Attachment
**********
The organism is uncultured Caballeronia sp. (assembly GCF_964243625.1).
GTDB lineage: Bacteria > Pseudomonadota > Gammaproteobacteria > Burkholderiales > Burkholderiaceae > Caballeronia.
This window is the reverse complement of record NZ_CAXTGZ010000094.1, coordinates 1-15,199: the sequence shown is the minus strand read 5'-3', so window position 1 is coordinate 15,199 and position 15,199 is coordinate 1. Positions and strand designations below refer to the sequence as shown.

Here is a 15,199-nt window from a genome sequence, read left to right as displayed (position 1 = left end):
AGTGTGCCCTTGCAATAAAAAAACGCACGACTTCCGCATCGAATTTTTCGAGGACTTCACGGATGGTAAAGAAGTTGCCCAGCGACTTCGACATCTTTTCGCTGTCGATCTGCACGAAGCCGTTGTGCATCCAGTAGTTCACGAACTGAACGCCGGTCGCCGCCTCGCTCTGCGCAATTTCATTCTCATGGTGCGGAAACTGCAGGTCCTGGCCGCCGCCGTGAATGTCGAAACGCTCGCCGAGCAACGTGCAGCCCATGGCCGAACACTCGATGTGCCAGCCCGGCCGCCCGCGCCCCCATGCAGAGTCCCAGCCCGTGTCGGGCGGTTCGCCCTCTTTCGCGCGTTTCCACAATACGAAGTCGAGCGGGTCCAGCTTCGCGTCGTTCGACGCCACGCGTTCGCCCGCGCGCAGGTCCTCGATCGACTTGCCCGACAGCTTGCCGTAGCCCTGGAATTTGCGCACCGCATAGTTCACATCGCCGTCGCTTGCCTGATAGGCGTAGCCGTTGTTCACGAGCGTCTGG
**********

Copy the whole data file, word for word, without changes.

The organism is uncultured Caballeronia sp. (assembly GCF_964243625.1).
GTDB lineage: Bacteria > Pseudomonadota > Gammaproteobacteria > Burkholderiales > Burkholderiaceae > Caballeronia.
This window is the reverse complement of record NZ_CAXTGZ010000094.1, coordinates 1-15,199: the sequence shown is the minus strand read 5'-3', so window position 1 is coordinate 15,199 and position 15,199 is coordinate 1. Positions and strand designations below refer to the sequence as shown.

Here is a 15,199-nt window from a genome sequence, read left to right as displayed (position 1 = left end):
AGTGTGCCCTTGCAATAAAAAAACGCACGACTTCCGCATCGAATTTTTCGAGGACTTCACGGATGGTAAAGAAGTTGCCCAGCGACTTCGACATCTTTTCGCTGTCGATCTGCACGAAGCCGTTGTGCATCCAGTAGTTCACGAACTGAACGCCGGTCGCCGCCTCGCTCTGCGCAATTTCATTCTCATGGTGCGGAAACTGCAGGTCCTGGCCGCCGCCGTGAATGTCGAAACGCTCGCCGAGCAACGTGCAGCCCATGGCCGAACACTCGATGTGCCAGCCCGGCCGCCCGCGCCCCCATGCAGAGTCCCAGCCCGTGTCGGGCGGTTCGCCCTCTTTCGCGCGTTTCCACAATACGAAGTCGAGCGGGTCCAGCTTCGCGTCGTTCGACGCCACGCGTTCGCCCGCGCGCAGGTCCTCGATCGACTTGCCCGACAGCTTGCCGTAGCCCTGGAATTTGCGCACCGCATAGTTCACATCGCCGTCGCTTGCCTGATAGGCGTAGCCGTTGTTCACGAGCGTCTGG